“If the apples don’t come from the grocery store, then where DO they come from?” the young child might ask.
Post-Industrial-Revolution life can make it difficult to see the fundamental origins of some of our most basic daily-bread items. We might be able to say the same thing of our own local Lutheran congregations. Many of these have been around long enough and are substantial enough in property and assets that the meager details of their beginnings may be very foreign to us as well.
A church starting from scratch? What would that look like? What does that take?
A FEW PRACTICALS:
A Place with People – The word “church” as found in the New Testament is from a Greek compound word that simply means “ones called out.” That fundamental understanding of “church” means that essential to a church beginning are those “ones” – people! Your synod’s Board for Home Outreach is regularly and studiously looking at U.S. demographics to see where people are concentrating for work and to live that we might put the Gospel – that which calls ones – in those concentrations.
A Pastor Called – Contrary to much of American Christian thought and practice, our missionaries are not “self-called.” I didn’t move to Parker County, Texas, on the basis of a vision or gut feeling. You called me here! Your synod’s Board for Home Outreach, speaking on your behalf, commissioned me to bring the Gospel to the concentration of people here. St. Paul speaks of this practice by way of teaching questions: And how shall they believe in Him of whom they have not heard? And how shall they hear without a preacher? And how shall they preach unless they are sent? (Romans 10:14-15).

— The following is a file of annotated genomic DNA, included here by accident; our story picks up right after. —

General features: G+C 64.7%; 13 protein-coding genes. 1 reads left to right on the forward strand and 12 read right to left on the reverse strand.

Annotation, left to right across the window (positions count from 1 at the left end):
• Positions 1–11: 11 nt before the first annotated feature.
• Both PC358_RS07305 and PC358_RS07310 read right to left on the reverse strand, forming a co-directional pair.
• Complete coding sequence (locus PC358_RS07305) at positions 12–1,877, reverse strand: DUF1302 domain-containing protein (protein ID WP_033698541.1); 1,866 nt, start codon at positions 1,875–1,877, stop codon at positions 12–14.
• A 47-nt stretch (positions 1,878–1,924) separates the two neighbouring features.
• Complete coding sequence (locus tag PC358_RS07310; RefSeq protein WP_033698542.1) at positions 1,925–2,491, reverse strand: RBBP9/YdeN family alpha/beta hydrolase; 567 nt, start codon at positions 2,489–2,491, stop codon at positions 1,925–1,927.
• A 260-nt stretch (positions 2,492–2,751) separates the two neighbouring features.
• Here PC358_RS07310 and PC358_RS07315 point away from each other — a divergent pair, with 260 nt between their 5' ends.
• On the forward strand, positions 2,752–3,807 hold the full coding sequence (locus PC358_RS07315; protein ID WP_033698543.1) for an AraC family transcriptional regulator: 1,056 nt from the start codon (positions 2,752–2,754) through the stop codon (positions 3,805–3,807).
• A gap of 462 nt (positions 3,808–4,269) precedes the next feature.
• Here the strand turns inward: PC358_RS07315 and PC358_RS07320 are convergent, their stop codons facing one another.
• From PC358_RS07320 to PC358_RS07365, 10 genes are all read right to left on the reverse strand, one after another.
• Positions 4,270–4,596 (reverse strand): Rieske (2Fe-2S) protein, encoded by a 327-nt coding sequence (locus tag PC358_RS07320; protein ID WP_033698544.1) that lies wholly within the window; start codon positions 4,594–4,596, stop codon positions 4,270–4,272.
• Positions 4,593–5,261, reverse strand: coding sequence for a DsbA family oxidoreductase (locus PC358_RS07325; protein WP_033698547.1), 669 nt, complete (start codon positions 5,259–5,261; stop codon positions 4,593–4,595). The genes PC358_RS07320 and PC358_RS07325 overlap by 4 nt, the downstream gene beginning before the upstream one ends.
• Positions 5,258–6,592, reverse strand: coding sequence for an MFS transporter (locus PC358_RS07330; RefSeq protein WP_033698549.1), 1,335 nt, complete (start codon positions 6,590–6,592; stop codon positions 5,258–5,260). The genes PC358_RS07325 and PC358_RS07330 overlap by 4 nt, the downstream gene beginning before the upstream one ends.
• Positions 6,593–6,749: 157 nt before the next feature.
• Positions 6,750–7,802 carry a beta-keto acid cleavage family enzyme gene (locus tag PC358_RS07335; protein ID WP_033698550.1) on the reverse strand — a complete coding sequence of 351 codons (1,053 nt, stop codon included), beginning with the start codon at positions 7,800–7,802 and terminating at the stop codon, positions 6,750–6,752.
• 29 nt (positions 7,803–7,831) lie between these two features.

A Purse – Putting the Gospel in the midst of people is a study, but it isn’t rocket science. You see these concentrations of people (or voids) happening around you, too. At any given time, there are countless population centers that would prove opportune for the Gospel. But like many other good things in life, finances are a constraint. Whenever our mission board (BHO) is able to call and send a missionary to one of these concentrations of people, there are significant finances behind that – YOUR FINANCES! Your generous offerings – through your local congregation’s thank-offerings or private donations directly to synod missions – make that Gospel outreach possible. This is what St. Paul calls “partnership in the Gospel” (Philippians 1:5). Thank you!
A Plan of Action – (See Pastor Krause’s article in July/August issue)
A Persisting Petition – On his very best day, that missionary called by God to carry the Gospel to that given population center is rife with sin: pride of what his time and efforts seem to show; despair over his many sins and shortcomings. He is flesh, naturally focused on self. This natural disposition is spiritual death. And God brings rescue for it in Jesus. In his Sacristy Prayer, Luther teaches pastors to pray continually for this rescue from spiritual death: Use me as Thy instrument in Thy service. Only do not Thou forsake me. For if I am left to myself, I will certainly bring it all to destruction. Amen.
Isolating as it can feel, God doesn’t leave that exploratory missionary to himself. For that missionary – a profound sinner – God sent His Son to become flesh, to live under the law, and with His shed blood to redeem that missionary from all his pride and despair (Galatians 4:4-5). That exploratory missionary lives on God’s persisting presence in the person and work of His Son Jesus. It can’t be otherwise.
As you keep the ELS mission work in your prayers, you might simply include a missionary’s name (or your own pastor for that matter) in the petition of Psalm 51:
Cast (missonary’s/pastor’s name) not away from Your presence and take not your Holy Spirit from him. Restore unto (missonary’s/pastor’s name) the joy of your salvation, and uphold him with a willing spirit. Amen.
Reverend Kyle Madson
Managing Editor, The Lutheran Sentinel
Divine Mercy Lutheran Church
Hudson Oaks, TX